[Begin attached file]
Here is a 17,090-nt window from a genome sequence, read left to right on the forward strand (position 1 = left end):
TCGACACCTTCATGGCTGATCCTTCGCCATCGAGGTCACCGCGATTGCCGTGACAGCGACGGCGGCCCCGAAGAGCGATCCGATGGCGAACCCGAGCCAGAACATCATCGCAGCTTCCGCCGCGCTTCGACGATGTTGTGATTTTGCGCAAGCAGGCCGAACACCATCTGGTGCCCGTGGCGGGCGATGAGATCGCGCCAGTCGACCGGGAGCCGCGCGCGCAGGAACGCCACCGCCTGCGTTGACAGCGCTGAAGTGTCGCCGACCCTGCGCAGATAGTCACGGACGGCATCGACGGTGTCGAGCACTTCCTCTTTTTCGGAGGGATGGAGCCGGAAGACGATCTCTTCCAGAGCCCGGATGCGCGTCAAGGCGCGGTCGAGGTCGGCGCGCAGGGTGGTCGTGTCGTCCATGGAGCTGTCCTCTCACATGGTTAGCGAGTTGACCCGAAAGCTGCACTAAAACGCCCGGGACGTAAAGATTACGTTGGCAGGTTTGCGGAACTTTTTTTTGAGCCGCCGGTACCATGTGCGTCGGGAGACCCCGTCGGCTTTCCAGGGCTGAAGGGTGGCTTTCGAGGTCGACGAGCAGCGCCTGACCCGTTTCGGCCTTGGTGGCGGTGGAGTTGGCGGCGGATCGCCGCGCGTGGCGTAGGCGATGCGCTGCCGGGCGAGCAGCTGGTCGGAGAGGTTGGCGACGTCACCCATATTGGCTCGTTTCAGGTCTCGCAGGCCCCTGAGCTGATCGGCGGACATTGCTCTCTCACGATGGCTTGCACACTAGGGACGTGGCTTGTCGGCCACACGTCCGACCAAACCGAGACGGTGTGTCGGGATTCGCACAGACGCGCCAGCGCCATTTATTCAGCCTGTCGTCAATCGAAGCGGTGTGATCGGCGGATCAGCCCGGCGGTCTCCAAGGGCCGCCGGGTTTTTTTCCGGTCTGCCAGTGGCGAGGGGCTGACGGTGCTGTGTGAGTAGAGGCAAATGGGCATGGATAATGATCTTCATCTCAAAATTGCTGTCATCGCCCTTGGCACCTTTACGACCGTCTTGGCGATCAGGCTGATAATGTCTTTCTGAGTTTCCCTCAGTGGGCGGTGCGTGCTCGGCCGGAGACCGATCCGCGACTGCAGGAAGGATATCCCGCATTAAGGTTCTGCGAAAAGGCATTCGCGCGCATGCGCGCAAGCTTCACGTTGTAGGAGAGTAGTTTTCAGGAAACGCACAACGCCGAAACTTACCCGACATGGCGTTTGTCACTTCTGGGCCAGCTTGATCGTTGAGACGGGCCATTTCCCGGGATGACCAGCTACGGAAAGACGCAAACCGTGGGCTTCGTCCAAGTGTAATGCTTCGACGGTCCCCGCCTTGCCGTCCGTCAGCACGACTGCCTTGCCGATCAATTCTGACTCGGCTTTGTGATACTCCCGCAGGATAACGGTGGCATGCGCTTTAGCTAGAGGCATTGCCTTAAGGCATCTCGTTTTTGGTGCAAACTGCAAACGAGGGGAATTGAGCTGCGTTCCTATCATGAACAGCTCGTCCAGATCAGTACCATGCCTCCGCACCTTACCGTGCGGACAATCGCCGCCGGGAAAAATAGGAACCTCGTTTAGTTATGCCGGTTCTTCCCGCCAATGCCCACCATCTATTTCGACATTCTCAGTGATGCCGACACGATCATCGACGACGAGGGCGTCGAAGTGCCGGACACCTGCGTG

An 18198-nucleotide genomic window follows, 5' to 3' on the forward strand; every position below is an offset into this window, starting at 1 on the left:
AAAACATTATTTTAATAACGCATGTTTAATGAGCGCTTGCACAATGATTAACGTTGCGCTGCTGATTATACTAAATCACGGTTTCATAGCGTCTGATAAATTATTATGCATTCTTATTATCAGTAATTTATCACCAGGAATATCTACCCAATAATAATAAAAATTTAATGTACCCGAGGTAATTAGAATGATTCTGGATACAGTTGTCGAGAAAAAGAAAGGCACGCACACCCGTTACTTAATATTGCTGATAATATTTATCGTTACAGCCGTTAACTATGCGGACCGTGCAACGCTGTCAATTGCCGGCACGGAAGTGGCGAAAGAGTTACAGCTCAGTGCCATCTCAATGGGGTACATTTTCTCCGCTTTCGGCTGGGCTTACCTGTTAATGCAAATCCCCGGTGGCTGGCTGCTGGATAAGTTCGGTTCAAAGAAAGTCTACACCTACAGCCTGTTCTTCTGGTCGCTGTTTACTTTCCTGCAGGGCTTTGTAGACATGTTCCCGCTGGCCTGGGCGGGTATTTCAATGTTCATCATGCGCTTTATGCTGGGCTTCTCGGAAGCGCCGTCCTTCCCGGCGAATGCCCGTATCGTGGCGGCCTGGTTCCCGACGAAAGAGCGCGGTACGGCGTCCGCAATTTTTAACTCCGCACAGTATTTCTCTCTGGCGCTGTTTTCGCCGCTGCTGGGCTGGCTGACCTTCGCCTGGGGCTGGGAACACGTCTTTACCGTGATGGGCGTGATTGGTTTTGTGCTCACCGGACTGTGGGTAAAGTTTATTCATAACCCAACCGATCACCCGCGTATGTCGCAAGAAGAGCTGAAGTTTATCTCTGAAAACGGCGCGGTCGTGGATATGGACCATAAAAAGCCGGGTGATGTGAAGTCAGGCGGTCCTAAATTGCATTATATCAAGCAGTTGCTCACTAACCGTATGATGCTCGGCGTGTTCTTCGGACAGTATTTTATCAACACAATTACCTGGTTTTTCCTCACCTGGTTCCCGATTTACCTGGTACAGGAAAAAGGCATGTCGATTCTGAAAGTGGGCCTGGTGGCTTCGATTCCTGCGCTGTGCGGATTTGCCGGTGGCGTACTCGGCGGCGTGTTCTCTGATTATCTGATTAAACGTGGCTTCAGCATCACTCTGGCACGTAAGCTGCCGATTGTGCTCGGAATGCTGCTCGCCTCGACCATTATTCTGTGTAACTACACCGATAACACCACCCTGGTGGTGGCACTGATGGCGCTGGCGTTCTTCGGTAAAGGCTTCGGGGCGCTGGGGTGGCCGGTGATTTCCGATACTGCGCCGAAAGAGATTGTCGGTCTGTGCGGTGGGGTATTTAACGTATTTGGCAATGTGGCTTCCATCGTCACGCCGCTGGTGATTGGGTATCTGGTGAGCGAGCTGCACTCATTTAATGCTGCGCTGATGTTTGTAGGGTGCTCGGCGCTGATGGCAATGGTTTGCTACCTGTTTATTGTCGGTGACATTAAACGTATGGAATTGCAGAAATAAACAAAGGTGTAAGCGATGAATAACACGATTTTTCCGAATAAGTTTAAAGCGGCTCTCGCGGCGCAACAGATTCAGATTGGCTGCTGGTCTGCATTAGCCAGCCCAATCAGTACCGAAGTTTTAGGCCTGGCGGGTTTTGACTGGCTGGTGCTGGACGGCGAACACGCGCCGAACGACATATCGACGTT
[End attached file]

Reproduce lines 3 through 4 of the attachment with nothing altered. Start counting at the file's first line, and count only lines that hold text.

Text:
An 18198-nucleotide genomic window follows, 5' to 3' on the forward strand; every position below is an offset into this window, starting at 1 on the left:
AAAACATTATTTTAATAACGCATGTTTAATGAGCGCTTGCACAATGATTAACGTTGCGCTGCTGATTATACTAAATCACGGTTTCATAGCGTCTGATAAATTATTATGCATTCTTATTATCAGTAATTTATCACCAGGAATATCTACCCAATAATAATAAAAATTTAATGTACCCGAGGTAATTAGAATGATTCTGGATACAGTTGTCGAGAAAAAGAAAGGCACGCACACCCGTTACTTAATATTGCTGATAATATTTATCGTTACAGCCGTTAACTATGCGGACCGTGCAACGCTGTCAATTGCCGGCACGGAAGTGGCGAAAGAGTTACAGCTCAGTGCCATCTCAATGGGGTACATTTTCTCCGCTTTCGGCTGGGCTTACCTGTTAATGCAAATCCCCGGTGGCTGGCTGCTGGATAAGTTCGGTTCAAAGAAAGTCTACACCTACAGCCTGTTCTTCTGGTCGCTGTTTACTTTCCTGCAGGGCTTTGTAGACATGTTCCCGCTGGCCTGGGCGGGTATTTCAATGTTCATCATGCGCTTTATGCTGGGCTTCTCGGAAGCGCCGTCCTTCCCGGCGAATGCCCGTATCGTGGCGGCCTGGTTCCCGACGAAAGAGCGCGGTACGGCGTCCGCAATTTTTAACTCCGCACAGTATTTCTCTCTGGCGCTGTTTTCGCCGCTGCTGGGCTGGCTGACCTTCGCCTGGGGCTGGGAACACGTCTTTACCGTGATGGGCGTGATTGGTTTTGTGCTCACCGGACTGTGGGTAAAGTTTATTCATAACCCAACCGATCACCCGCGTATGTCGCAAGAAGAGCTGAAGTTTATCTCTGAAAACGGCGCGGTCGTGGATATGGACCATAAAAAGCCGGGTGATGTGAAGTCAGGCGGTCCTAAATTGCATTATATCAAGCAGTTGCTCACTAACCGTATGATGCTCGGCGTGTTCTTCGGACAGTATTTTATCAACACAATTACCTGGTTTTTCCTCACCTGGTTCCCGATTTACCTGGTACAGGAAAAAGGCATGTCGATTCTGAAAGTGGGCCTGGTGGCTTCGATTCCTGCGCTGTGCGGATTTGCCGGTGGCGTACTCGGCGGCGTGTTCTCTGATTATCTGATTAAACGTGGCTTCAGCATCACTCTGGCACGTAAGCTGCCGATTGTGCTCGGAATGCTGCTCGCCTCGACCATTATTCTGTGTAACTACACCGATAACACCACCCTGGTGGTGGCACTGATGGCGCTGGCGTTCTTCGGTAAAGGCTTCGGGGCGCTGGGGTGGCCGGTGATTTCCGATACTGCGCCGAAAGAGATTGTCGGTCTGTGCGGTGGGGTATTTAACGTATTTGGCAATGTGGCTTCCATCGTCACGCCGCTGGTGATTGGGTATCTGGTGAGCGAGCTGCACTCATTTAATGCTGCGCTGATGTTTGTAGGGTGCTCGGCGCTGATGGCAATGGTTTGCTACCTGTTTATTGTCGGTGACATTAAACGTATGGAATTGCAGAAATAAACAAAGGTGTAAGCGATGAATAACACGATTTTTCCGAATAAGTTTAAAGCGGCTCTCGCGGCGCAACAGATTCAGATTGGCTGCTGGTCTGCATTAGCCAGCCCAATCAGTACCGAAGTTTTAGGCCTGGCGGGTTTTGACTGGCTGGTGCTGGACGGCGAACACGCGCCGAACGACATATCGACGTT